Data, data, data. It seems like the world is going mad for data. Data emerges when we gather together facts or statistics, then classify them into meaningful subsets, with a view to better understanding a particular phenomena. It’s a useful business tool, particularly as a fundraiser, because the more you understand your donors, the easier it becomes to target the ones who will help you further your cause.
For a moment, let’s take a more expanded perspective on data, by bringing time into the equation. Time, according to the dictionary definition on my apple is “the indefinite continued progress of existence and events in the past, present and future regarded as a whole”. The keywords being the past, present and future.
Data, as a tool, is only ever going to provide information about the past. When we pause and reflect on that for a moment, we can see that despite all the rich stories we can derive from data, it is only offering 33% of our narrative. So where does the other 66% come from?
What the mind chooses to do with the data is based on how it is presently perceiving it. And at this point, we need to understand how the next 33%, belief, plays it’s role in the creation of strategy. A belief is something which the mind holds to be true. Our beliefs, which are largely subconscious, help create meaning about the world around us, by placing information into ‘true’ and ‘false’ boxes.
The challenge here, in relation to your fundraising strategy, is simple. If the data presents new information that is contradictory to the current beliefs about the right/best/quickest way to raise funds, then the mind will often reject it. Unless we are willing to stop and consciously challenge our beliefs, then often we end up seeing today, as though it were yesterday. And in a rapidly evolving and competitive marketplace, this can be destructive. If you’ve ever had a water-tight, evidence based business case rejected by your CEO/CFO, because they didn’t agree with the fundraising strategy, you’ll understand this dynamic first hand.
Making any kind of make progress, requires us to develop an innovative strategy. And the inner work that underpins all innovative strategic plans is having the courage and openness to challenge our existing beliefs. Only when we do this, can we consciously see and leverage the insights that new data presents to us. To get your innovative thinking hat on, try out these questions:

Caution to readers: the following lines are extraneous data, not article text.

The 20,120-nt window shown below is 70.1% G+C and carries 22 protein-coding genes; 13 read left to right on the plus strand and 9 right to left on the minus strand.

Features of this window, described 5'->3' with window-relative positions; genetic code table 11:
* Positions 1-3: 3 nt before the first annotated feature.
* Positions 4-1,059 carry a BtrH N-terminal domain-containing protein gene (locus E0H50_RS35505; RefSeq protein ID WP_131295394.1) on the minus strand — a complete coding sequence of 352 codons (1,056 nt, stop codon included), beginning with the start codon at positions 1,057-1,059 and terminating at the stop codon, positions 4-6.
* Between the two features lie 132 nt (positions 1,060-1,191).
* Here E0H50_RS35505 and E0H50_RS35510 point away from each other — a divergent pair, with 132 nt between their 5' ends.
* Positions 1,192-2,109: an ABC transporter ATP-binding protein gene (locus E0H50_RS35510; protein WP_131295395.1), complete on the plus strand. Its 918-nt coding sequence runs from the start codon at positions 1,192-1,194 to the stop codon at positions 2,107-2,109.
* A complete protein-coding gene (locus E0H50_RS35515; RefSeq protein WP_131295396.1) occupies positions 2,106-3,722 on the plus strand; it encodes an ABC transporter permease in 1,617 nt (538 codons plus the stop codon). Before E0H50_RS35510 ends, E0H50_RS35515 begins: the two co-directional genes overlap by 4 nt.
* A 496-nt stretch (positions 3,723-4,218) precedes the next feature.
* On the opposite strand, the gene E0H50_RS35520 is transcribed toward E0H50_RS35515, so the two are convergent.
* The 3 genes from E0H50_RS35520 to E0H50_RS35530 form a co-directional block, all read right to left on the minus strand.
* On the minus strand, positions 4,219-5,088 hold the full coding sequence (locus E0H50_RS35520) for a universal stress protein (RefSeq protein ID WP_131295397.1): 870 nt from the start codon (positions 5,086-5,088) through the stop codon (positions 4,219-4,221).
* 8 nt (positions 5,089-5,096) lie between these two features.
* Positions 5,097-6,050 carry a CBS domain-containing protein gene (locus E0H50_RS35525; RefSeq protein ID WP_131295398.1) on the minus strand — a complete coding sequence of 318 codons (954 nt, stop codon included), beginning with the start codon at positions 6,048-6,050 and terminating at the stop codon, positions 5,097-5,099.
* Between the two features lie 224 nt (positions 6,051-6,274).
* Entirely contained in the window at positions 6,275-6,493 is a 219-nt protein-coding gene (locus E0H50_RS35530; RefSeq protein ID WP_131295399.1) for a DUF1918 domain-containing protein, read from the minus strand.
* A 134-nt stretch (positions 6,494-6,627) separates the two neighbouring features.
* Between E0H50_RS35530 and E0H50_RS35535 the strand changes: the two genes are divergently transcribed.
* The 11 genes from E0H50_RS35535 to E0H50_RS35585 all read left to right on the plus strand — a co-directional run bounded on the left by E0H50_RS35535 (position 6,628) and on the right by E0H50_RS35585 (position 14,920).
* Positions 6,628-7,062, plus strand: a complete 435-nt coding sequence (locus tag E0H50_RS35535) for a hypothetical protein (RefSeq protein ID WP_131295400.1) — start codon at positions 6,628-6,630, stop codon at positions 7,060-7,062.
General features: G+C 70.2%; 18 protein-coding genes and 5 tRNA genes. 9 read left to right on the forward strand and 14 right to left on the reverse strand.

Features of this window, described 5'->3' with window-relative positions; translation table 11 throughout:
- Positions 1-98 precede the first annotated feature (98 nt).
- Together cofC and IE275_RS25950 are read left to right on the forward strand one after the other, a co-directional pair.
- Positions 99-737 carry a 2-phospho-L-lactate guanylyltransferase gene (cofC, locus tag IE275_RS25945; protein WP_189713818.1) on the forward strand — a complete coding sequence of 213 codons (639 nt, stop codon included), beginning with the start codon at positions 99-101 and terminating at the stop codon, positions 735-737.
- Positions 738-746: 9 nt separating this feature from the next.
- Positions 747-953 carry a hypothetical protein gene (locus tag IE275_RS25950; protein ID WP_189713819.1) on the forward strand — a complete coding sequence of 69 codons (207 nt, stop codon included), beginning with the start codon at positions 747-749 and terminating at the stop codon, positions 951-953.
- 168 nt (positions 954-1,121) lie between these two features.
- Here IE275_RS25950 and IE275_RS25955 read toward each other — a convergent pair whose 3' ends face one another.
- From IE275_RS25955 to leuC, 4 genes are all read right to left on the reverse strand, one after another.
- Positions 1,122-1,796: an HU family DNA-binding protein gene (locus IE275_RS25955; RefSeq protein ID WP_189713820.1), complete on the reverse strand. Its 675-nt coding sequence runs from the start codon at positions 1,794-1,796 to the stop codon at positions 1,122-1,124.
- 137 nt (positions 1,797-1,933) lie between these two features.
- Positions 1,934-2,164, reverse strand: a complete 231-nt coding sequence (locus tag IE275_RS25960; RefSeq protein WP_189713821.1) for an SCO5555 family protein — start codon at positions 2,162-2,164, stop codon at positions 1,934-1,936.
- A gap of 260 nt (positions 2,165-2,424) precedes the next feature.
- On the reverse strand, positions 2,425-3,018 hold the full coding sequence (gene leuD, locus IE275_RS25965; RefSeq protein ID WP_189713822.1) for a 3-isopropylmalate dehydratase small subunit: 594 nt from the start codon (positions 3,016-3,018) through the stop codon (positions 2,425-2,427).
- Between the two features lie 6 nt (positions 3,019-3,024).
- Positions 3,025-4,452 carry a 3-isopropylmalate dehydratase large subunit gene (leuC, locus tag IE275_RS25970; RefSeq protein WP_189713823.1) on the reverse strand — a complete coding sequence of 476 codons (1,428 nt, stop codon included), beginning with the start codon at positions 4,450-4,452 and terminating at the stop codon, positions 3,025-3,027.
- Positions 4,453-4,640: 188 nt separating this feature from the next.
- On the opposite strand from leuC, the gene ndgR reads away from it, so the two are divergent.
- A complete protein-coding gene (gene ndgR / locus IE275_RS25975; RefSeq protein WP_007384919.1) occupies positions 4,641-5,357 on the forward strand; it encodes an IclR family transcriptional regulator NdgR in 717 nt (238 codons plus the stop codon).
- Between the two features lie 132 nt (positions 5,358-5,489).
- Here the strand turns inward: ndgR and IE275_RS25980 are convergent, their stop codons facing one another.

What did we used to believe was true about (data set)? How does this new data change our existing story about (data set)? How does this affect things for us now? What do we believe we can achieve by using this new data to change our future? What do we believe we still cannot achieve? What new beliefs must we develop to boldly leverage the insights in this (data set)?
And now onto the final 33% of our story which is how we create new futures. All great leaders have a grand and noble vision of a better future. No-one ever changed the world by playing it safe. And no-one ever changed the world without having a clear image about the type of world they wanted to be a part of.
And here’s how the 33%, holistically grows into 100%. As a fundraising leader, it’s not enough to gather data about your donors. It’s also not enough to simply think about the data insights. Equally it wouldn’t be enough to have an exciting vision, without data about your past and awareness of the present market conditions. You need all three. Data, to inform you about the past. Vision to channel your passion towards a future you want to create. And belief in the insights, yourself and your team to turn your ideas into a strategic roadmap. With these elements you can build bridges from the past, through the present and into the future.
To help you construct a powerful fundraising vision of the future, connect with Nick at Linked In and then download the PDF exercise entitled Fundraising Vision Builder, which is in the summary of his linked in profile. By attending the upcoming benchmarking day, you’ll gain data about the past. And the middle bit? Well, that one is up to you.
Nick Freedman is a not for profit leadership teacher, who has helped 1000s of people lead their teams more consciously. For more information about his upcoming NFP leadership program visit www.notforprofitleadership.com.au